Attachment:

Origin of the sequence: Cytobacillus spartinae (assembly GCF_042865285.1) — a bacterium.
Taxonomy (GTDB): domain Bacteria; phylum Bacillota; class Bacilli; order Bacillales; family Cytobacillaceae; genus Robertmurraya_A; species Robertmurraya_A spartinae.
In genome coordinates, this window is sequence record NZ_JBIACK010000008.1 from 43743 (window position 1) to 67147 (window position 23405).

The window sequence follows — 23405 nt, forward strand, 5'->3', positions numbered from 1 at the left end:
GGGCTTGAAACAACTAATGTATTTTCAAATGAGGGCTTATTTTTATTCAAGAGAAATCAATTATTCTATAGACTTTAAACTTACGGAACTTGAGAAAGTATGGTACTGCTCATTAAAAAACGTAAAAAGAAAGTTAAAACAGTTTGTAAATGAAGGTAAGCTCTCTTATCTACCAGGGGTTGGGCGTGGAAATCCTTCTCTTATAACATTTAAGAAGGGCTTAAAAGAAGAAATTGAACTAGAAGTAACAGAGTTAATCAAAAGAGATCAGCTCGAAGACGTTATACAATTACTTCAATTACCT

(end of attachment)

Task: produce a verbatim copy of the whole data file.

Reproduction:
Origin of the sequence: Cytobacillus spartinae (assembly GCF_042865285.1) — a bacterium.
Taxonomy (GTDB): domain Bacteria; phylum Bacillota; class Bacilli; order Bacillales; family Cytobacillaceae; genus Robertmurraya_A; species Robertmurraya_A spartinae.
In genome coordinates, this window is sequence record NZ_JBIACK010000008.1 from 43743 (window position 1) to 67147 (window position 23405).

The window sequence follows — 23405 nt, forward strand, 5'->3', positions numbered from 1 at the left end:
GGGCTTGAAACAACTAATGTATTTTCAAATGAGGGCTTATTTTTATTCAAGAGAAATCAATTATTCTATAGACTTTAAACTTACGGAACTTGAGAAAGTATGGTACTGCTCATTAAAAAACGTAAAAAGAAAGTTAAAACAGTTTGTAAATGAAGGTAAGCTCTCTTATCTACCAGGGGTTGGGCGTGGAAATCCTTCTCTTATAACATTTAAGAAGGGCTTAAAAGAAGAAATTGAACTAGAAGTAACAGAGTTAATCAAAAGAGATCAGCTCGAAGACGTTATACAATTACTTCAATTACCT